Like many of their generation, communicating through the new media is an integral part of their way of life.
We use it to check train times, the price of plane tickets, the weather forecast, the availability of books, as a place to leave messages for our children, to make contact with people, to announce family news, to exchange photos and music, to apply for jobs, to chat with friends and with strangers, to research, to learn and to teach.
The Internet has become, for many of us, not only our primary source of information, but has extended and changed the scale of our social networks and the pace and intensity with which we interact with people: it has changed our identities (Mitchell, 2003).
Here, using a small set of these interviews, which were made with students in a tutorial centre in Athens , we will describe how some young people use the Internet to make relationships with others, and particularly how young women and men use the net to meet and talk to one another.
As a place to meet and talk with strangers, one of the appeals of cyberspace lies in its visual silence.
One that has become popular in the last few years is ‘blogging’, the keeping of diaries, journals and log books on line (hence ‘webblogs’) and sometimes linked to Web cams, which link video surveillance to a personal Web site.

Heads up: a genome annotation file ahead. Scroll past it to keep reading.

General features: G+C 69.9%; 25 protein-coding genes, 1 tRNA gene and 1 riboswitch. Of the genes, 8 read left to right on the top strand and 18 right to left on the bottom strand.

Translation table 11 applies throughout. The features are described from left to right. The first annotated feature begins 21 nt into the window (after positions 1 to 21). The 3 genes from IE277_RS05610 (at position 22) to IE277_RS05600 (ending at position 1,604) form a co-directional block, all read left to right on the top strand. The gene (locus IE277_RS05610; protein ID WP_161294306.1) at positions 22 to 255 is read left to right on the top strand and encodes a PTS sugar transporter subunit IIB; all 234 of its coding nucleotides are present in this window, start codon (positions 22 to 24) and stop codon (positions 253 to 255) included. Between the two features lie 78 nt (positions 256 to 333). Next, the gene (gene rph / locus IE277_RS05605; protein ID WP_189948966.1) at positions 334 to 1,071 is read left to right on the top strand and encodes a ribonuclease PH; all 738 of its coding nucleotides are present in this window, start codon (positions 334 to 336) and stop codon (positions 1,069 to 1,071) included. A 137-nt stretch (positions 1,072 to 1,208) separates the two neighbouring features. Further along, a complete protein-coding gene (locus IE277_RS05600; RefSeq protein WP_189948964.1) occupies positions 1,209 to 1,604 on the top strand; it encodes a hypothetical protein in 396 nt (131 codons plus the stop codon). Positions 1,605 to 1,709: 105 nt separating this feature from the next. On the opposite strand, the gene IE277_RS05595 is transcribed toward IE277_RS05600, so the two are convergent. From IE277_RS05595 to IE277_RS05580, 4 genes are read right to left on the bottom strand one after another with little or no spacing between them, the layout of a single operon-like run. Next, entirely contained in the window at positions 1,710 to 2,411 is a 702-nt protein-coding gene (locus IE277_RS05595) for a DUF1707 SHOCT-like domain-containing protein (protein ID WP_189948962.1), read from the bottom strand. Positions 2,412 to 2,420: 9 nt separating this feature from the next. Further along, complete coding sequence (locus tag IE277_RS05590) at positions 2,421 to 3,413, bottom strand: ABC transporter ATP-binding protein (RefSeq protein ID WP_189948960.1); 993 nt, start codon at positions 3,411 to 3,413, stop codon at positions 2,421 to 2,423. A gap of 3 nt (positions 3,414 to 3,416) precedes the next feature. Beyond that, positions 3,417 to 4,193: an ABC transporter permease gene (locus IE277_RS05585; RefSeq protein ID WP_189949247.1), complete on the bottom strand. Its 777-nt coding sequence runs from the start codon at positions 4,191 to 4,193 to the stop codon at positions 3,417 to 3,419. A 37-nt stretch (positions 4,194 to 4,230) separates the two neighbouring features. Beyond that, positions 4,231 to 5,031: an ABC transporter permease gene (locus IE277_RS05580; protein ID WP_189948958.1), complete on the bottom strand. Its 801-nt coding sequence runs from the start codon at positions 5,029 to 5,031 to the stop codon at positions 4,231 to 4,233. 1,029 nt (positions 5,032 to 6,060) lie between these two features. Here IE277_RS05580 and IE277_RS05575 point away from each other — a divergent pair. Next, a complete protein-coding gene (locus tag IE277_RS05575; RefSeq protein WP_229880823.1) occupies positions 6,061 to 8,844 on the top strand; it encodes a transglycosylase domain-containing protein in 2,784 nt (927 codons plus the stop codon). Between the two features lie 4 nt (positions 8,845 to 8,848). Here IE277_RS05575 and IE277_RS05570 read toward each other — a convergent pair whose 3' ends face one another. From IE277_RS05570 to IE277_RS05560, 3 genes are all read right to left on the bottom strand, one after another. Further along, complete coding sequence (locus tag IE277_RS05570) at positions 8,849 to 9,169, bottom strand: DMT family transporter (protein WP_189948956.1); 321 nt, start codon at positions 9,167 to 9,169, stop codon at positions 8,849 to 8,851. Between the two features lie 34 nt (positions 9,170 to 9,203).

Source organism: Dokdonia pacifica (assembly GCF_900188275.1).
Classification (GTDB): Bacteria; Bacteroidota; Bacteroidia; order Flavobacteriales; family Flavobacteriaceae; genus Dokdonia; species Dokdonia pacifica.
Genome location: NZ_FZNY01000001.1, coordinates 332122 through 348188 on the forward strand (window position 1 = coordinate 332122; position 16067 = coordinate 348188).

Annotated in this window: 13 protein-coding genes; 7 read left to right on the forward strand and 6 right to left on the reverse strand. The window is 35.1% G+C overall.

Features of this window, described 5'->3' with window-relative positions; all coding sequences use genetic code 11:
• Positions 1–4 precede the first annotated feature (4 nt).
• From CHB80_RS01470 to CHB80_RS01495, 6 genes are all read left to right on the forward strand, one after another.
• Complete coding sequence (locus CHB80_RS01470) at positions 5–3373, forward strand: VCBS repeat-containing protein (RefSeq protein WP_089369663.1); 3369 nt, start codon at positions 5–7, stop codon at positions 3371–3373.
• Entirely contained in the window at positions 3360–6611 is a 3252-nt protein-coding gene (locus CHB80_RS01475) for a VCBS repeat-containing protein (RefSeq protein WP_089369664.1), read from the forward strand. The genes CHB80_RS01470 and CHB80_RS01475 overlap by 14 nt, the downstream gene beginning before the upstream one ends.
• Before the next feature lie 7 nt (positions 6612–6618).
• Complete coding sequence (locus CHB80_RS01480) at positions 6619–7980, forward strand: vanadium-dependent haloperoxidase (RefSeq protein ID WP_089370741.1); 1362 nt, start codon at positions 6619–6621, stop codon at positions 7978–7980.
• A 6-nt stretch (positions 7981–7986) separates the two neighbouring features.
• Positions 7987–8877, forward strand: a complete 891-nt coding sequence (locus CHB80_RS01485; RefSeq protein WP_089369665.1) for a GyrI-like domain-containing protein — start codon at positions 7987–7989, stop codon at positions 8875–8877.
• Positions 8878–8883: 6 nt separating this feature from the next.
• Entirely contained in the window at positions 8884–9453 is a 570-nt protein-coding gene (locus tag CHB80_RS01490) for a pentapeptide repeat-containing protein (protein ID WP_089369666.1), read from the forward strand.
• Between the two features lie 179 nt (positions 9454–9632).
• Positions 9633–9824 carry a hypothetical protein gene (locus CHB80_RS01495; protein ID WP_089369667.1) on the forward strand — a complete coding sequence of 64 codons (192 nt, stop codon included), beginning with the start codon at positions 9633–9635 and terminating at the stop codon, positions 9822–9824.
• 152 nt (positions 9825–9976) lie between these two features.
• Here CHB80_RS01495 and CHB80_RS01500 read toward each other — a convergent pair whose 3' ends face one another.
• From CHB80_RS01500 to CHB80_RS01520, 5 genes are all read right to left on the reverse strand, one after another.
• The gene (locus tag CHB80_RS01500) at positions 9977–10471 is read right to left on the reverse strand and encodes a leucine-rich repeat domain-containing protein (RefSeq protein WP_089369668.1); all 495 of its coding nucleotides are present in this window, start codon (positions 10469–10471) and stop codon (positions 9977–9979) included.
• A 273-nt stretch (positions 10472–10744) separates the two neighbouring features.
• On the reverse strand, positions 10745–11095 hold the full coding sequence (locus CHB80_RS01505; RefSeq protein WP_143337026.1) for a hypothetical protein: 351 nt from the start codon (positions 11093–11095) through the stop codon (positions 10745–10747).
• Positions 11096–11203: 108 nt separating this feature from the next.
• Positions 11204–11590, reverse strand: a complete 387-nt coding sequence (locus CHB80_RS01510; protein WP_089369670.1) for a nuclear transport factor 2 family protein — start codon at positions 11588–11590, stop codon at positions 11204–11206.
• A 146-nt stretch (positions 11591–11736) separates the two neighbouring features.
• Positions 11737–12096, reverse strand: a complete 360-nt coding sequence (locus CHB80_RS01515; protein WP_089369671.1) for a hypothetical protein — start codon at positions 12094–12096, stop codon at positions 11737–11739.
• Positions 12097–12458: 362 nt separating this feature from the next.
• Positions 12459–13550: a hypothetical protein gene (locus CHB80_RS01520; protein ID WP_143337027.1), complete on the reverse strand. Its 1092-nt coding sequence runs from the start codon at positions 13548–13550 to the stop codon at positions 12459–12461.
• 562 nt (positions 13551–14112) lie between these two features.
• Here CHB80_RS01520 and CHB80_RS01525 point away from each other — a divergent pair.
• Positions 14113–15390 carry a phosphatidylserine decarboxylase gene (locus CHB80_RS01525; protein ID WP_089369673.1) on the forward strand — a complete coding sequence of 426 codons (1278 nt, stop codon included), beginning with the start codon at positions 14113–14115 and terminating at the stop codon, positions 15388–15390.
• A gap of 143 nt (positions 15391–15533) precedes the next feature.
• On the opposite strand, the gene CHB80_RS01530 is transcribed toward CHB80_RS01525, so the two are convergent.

‘Blogging’ has some of the appeal of soap opera, as vernacular ‘stars’ arise, who keep journals which detail their personal lives, or more insidiously in some of the blogs found on sites that celebrate anorexia.
Many of the girls we have interviewed have told us how their interests in the Internet grew from the Web sites which promote pop music and fashion — at the time of the study this particularly involved sites that promoted boy bands, many of which contain links that lead them into chatrooms and related sites.
These chatroom sites provide opportunities to try on alternative ways of looking and being in interaction with others, who share similar interests and who appear to take you at ‘face value’; a face you can manipulate for effect without fear of detection.
For many of us the Internet has become an indispensable part of everyday life.
It frequently provides our first point of access to information.
Some of the practices adopted by these young people are surprising and counter to the conventional advice given by official authorities.